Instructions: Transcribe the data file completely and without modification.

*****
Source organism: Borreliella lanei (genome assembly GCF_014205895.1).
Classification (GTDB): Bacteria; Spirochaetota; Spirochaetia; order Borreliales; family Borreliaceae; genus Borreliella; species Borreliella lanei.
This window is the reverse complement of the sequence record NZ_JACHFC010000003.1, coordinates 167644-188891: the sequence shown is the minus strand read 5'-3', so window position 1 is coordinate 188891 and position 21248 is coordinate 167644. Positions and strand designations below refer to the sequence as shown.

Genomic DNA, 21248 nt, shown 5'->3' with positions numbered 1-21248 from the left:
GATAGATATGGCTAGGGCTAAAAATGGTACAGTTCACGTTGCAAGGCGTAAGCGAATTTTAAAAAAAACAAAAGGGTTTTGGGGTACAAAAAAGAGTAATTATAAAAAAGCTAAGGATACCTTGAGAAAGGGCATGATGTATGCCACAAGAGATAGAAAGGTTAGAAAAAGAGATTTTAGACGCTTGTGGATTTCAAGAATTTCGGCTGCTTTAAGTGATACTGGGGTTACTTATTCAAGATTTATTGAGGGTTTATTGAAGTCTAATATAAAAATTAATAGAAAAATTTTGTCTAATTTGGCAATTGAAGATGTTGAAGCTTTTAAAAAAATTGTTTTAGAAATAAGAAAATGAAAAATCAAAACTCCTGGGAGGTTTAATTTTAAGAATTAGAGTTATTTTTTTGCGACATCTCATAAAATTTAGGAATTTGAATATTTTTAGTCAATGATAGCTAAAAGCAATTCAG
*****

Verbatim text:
Source organism: Borreliella lanei (genome assembly GCF_014205895.1).
Classification (GTDB): Bacteria; Spirochaetota; Spirochaetia; order Borreliales; family Borreliaceae; genus Borreliella; species Borreliella lanei.
This window is the reverse complement of the sequence record NZ_JACHFC010000003.1, coordinates 167644-188891: the sequence shown is the minus strand read 5'-3', so window position 1 is coordinate 188891 and position 21248 is coordinate 167644. Positions and strand designations below refer to the sequence as shown.

Genomic DNA, 21248 nt, shown 5'->3' with positions numbered 1-21248 from the left:
GATAGATATGGCTAGGGCTAAAAATGGTACAGTTCACGTTGCAAGGCGTAAGCGAATTTTAAAAAAAACAAAAGGGTTTTGGGGTACAAAAAAGAGTAATTATAAAAAAGCTAAGGATACCTTGAGAAAGGGCATGATGTATGCCACAAGAGATAGAAAGGTTAGAAAAAGAGATTTTAGACGCTTGTGGATTTCAAGAATTTCGGCTGCTTTAAGTGATACTGGGGTTACTTATTCAAGATTTATTGAGGGTTTATTGAAGTCTAATATAAAAATTAATAGAAAAATTTTGTCTAATTTGGCAATTGAAGATGTTGAAGCTTTTAAAAAAATTGTTTTAGAAATAAGAAAATGAAAAATCAAAACTCCTGGGAGGTTTAATTTTAAGAATTAGAGTTATTTTTTTGCGACATCTCATAAAATTTAGGAATTTGAATATTTTTAGTCAATGATAGCTAAAAGCAATTCAG